On May 08, 2020, in Settu V/s The State[ii], a single-judge bench of Justice G. R. Swaminathan granted default bail to an accused who had allegedly committed an offence under Section 392 read with 397 of the Indian Penal Code. During the hearing, the prosecution placed reliance on the March 23 order of the Apex Court extending the period of limitation under various laws. The court while relying upon Achpal V/s State of Rajasthan[iii] ( discussed later ), disagreed with the prosecution and held that the Apex Court’s order does not deal with Section 167 (2) Cr.P.C. and delay in filing a final report under Section 173 Cr.P.C. cannot be condoned. However, the Court clarified that the benefit of the Supreme Court’s order should extend to investigations under special laws.

In approximately 72 hours, in S. Kasi V/s The State[iv], the High Court was faced with a similar situation, but this time its decision was different. A single-judge bench of Dr. Justice G. Jayachandran dismissed a bail petition filed by the accused who was arrested for offences under Sections 457 (2), 380 (2), 411 (2) and 414 (2) of the IPC. The court held that “ In view of the order passed by the Honourable Supreme Court extending the limitation, the time prescribed for completing investigation under Section 167(2) gets eclipsed. ” The Court went on to state that “ the wings of the investigating agency are clipped; their legs are tied.” as law enforcing agencies are implementing the lockdown in the country and are therefore unable to complete the investigation within the stipulated time period.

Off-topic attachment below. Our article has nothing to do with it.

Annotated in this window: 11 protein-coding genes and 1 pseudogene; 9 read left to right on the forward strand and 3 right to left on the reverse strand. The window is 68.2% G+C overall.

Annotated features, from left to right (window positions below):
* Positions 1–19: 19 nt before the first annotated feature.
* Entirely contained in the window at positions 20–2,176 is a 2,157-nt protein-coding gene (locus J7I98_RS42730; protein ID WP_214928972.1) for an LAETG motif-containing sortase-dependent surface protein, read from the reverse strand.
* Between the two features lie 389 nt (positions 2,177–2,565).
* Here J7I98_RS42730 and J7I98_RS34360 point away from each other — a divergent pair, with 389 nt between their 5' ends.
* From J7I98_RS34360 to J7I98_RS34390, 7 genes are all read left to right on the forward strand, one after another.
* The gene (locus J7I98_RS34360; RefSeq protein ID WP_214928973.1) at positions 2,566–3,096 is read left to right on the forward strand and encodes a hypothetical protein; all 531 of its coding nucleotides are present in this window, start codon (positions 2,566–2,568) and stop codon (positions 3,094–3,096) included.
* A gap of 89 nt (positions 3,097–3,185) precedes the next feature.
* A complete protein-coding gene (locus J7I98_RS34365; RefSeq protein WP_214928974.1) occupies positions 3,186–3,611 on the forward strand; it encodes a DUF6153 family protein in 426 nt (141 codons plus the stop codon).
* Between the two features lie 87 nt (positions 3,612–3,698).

Consequently, on May 12, 2020, the Hon’ble Chief Justice of the Madras High Court has constituted a Division Bench, in order to settle the following question:

“ Whether the orders passed by the Apex Court on 23rd March, 2020 and 6th May, 2020 in Suo Motu Writ Petition (Civil) No.3 of 2020 also apply to the proceedings under Sec.167(2) Cr.P.C. and consequently which of the two opinions expressed by the learned single Judges in the case of Settu (supra) and Kasi (supra) lays down the law correctly ? ”[v]

It is respectfully submitted that the view taken in Settu seems to be more in consonance with the view taken by the Apex Court on the denial of “default bail ” in multiple judgements and is also more suitable to the present circumstances, except with regard to what has been held regarding the applicability of the Supreme Court’s order to special laws.

What The Supreme Court Has Held On Denial of “ Default Bail ”: